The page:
Event: Decolonial Approaches to Environmental Law

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On 18th November 2020, the EUI Environmental Law and Governance Working Group held its first event of the year; ‘Decolonial Approaches to Environmental Law. Our fellow EUI law researchers Arpitha Kodiveri and Julie Wetterslev facilitated the interactive and insightful session for the Working Group and other attendees.

 Julie Wetterslev and Arpitha Kodiveri brought the workshop together to introduce us to a decolonial approach to the study, teaching, and practice of environmental law. They have been tussling with these issues in their research and teaching efforts themselves, andbrought with them a wealth of experience in working with indigenous communities in countries with varied impacts from the colonial encounter onthe post-colonial legal frameworks .The workshop came at a moment of reckoning globally on inequity based on race, when many of us are considering how our own research, writing and teaching in environmental law can address and attempt to dismantle racism and eurocentrism. The workshop was designed in a way to incubate reflection on what it means to adopt a decolonial approach, and on the politics of how we operationalize it – keeping our own positionality and privilege in mind.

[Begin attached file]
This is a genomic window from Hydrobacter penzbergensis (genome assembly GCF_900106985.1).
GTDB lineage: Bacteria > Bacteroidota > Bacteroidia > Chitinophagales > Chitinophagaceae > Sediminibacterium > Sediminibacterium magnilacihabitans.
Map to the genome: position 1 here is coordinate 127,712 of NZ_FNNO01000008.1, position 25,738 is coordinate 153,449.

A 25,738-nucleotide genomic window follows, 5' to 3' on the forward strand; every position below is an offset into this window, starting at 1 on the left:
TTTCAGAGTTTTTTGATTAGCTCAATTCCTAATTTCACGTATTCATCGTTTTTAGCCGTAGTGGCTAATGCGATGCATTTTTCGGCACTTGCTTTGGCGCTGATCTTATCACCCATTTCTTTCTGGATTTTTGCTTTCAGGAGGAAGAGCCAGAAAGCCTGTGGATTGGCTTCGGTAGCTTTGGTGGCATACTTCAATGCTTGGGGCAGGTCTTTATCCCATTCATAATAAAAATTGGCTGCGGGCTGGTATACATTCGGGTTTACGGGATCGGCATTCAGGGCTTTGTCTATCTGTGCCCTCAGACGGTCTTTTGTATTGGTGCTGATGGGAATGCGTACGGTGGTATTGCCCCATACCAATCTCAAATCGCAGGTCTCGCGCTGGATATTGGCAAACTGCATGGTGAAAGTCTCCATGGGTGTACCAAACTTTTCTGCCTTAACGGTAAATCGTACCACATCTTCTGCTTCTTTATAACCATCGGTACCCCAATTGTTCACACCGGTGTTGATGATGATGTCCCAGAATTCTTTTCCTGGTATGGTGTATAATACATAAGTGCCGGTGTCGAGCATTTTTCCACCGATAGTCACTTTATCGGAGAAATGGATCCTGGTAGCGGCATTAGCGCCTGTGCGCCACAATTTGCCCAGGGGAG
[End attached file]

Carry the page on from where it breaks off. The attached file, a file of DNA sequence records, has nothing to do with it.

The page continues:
We were invited to watch the film ‘Why is my Curriculum White?’ created by the Rhodes Must Fall Campaign at the University College of London. This was a perfect introduction to the issues of Eurocentrism and lacking cultural diversity and sensitivity in academia and universities in general. Arpitha and Julie had facilitated a course on ‘Law and Decolonisation’ at the EUI earlier this year, so they shared their experience on promoting debates about decolonising the study and practice of law. We were then offered opportunity to chat with our peers (via Zoom breakout rooms) about what decolonisation meant to us, and how it plays a role in our research projects. Many of us realised that whileour research projects may not obviously relate tocolonial themes, in reality, all our research topics have been (or still are) shaped in some way by the history of colonisation and imperialism. Julie and Arpitha then provided us with short lectures on notions of legal pluralism in post-colonial settings and on the tensions between decolonisation as sovereignty and the right to development versus decolonisation as a movement against hegemonic capitalist logics – especially in the context of environmental protection.

 Why Is My Curriculum White?

The rest of the session was dedicated to addressing decolonisation through our current or future teaching activities. We were asked to reflect about how we have (or would) attempt to ‘decolonise’ our teaching, whether it be when designing the curriculum or when teaching in the classroom. Some of the main reflections and practical steps raised were as follows:

  • Reflecting on where our own knowledge came from (e.g. paying attention to institutions and authors that might be perpetuating eurocentrism);
  • Consider what sources are used and reused in academic discussion, and avoid reproducing dominant academic narratives without questioning the assumptions and sources behind these;
  • Asking ourselves – ‘who’s questions are we asking?’ and ‘what questions are we able to ask’ when teaching a particular topic to ensure marginalised perspectives are considered and addressed; but also being cautious about speaking on behalf of others who’s struggle we might not form part of or might not thoroughly understand;
  • Challenging disciplinary boundaries;